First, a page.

The Fictional (Yet Amazingly Popular) Singers of Japan

Illustration for article titled The Fictional (Yet Amazingly Popular) Singers of Japan
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In the past we here at Kotaku East have talked a lot about Hatsune Miku and some of Japan's other virtual idols. But the one thing we haven't really touched on so far are the numerous fictional singers of Japan. While initially designed to be pop stars in manga or anime, these singers have transcended their fictional format and obtained real world success thanks to film adaptations and series soundtracks. While the West is no stranger to fictional singers like Spinal Tap or Hanna Montana, fictional singers in Japan have even been known hit number one on the charts with their amazing songs.


Click through the gallery above for more information on some of the most popular of these fictional superstars.

Lynn Minmay

When it comes down to it, any of the musicians of the Macross franchise could be on this list. From Sharron Apple—the Macross universe's own virtual idol—to Galactic Diva Sheryl Nome, the singers of Macross have had more than a few real world hits in the past thirty years. However, Lynn Minmay stands above them all as the first fictional singer to garner major real world success.

In the Macross Series, Minmay is a girl who goes from being a waitress to a popstar to the savior of the human race—as she uses her songs to stop an intergalactic war. Voiced by singer Mari Ijima, Minmay reached her most popular point with the release of the titular theme song in 1984's Macross: Do You Remember Love? "Do You Remember Love?" reached the number seven spot on the Oricon music charts and has been covered numerous times in the decades since. Simply put, without Lynn Minmay this list wouldn't even exist.

Nana Osaki

Unlike the other characters on this list, Nana Osaki—up and coming rock star and main character of NANA—has been voiced by, and attained major success with, several different actresses. In the live action films, singer Mika Nakashima played Nana and topped the Oricon charts with the first movie's headline song "Glamorous Sky." The main song of the sequel, "Hitoiro," hit number three on the charts.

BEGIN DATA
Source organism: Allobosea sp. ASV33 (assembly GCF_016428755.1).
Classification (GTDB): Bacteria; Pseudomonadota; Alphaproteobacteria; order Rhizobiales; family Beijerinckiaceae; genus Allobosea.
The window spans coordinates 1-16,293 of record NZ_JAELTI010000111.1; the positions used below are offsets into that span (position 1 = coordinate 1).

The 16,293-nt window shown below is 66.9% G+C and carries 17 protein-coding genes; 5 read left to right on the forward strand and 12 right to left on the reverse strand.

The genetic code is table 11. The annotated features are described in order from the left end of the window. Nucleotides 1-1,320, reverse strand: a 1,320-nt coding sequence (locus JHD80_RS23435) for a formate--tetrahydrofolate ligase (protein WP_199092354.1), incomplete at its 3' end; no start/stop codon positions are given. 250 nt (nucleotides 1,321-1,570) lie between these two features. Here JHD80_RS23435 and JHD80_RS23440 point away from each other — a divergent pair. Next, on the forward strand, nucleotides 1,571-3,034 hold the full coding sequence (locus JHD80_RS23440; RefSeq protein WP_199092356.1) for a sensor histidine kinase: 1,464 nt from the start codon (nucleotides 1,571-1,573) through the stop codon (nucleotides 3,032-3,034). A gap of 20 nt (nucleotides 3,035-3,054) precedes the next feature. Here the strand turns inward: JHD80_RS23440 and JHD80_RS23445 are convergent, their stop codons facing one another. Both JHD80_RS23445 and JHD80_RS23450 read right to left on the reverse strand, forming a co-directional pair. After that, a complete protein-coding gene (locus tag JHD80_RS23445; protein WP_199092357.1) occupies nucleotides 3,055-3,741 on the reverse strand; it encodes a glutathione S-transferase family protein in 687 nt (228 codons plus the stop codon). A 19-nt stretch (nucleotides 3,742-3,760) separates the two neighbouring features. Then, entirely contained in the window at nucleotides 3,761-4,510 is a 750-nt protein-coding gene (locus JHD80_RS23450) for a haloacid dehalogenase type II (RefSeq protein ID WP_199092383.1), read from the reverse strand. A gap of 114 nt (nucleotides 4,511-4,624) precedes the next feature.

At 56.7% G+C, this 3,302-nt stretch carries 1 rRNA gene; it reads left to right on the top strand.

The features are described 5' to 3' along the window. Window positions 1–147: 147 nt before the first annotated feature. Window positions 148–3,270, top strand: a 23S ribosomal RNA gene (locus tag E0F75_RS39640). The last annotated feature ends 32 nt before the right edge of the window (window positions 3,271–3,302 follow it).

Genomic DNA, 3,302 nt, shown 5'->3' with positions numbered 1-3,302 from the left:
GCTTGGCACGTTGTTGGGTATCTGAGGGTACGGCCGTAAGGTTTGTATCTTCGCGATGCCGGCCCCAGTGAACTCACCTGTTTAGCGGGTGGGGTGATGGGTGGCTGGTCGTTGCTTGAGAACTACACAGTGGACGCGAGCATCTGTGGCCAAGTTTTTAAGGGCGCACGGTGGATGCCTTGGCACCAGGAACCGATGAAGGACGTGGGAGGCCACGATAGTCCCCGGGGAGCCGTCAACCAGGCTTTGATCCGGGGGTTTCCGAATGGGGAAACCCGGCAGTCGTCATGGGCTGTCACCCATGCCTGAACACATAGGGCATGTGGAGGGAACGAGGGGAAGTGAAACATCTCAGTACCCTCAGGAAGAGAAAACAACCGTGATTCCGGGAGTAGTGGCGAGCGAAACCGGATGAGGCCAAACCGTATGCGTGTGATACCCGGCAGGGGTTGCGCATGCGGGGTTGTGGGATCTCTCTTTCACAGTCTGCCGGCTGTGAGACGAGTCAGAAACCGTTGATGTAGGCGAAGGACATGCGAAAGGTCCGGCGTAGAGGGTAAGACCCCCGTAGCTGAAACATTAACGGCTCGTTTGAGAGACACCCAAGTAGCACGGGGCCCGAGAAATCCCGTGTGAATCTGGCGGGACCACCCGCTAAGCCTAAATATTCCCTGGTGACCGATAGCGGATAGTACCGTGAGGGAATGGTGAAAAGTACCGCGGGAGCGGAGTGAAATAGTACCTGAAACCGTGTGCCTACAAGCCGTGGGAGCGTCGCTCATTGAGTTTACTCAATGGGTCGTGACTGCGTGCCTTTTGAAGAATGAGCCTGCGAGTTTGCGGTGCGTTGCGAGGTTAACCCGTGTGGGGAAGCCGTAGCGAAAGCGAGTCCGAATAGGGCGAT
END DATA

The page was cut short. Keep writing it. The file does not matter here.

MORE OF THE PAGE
When the NANA anime came out a year after the first movie, rock star Anna Tsuchiya was chosen as the singing voice of Nana. Her single "Rose" topped out at number six on the charts. Songs by Nana's fictional rival Reira broke the top ten for both the movie and anime as well.


K-On! is a slice-of-life story about a group of high school girls and their time as members of their school's pop music club. Though the music is often just background for their school days adventures, the show's ending theme "Don't Say Lazy"—which is sung by the characters—hit number two on the Oricon charts and was voted the best anime song of the 2009 Animation Kobe Awards. What's most amazing is that, despite having a hit song, none of the four voice actresses were professional singers at the time of recording (though most of them have joined singing groups now).

Haruhi Suzumiya

While The Melancholy of Haruhi Suzumiya is in no way an anime about music, its ending song—credited to the main characters—inspired an internet dance meme right from the start. However, it wasn't until the series' 12th episode that the Haruhi character took to the mic for the first time in the show itself. The song she sang was so popular that the single topped out at number five and stayed on the charts for two-and-a-half years. The soundtrack and several other singles broke the top ten as well—not a bad record given that of the three main voice actresses, only two of them had any professional singing experience.




Not including beck? the greatest music oriented anime? :(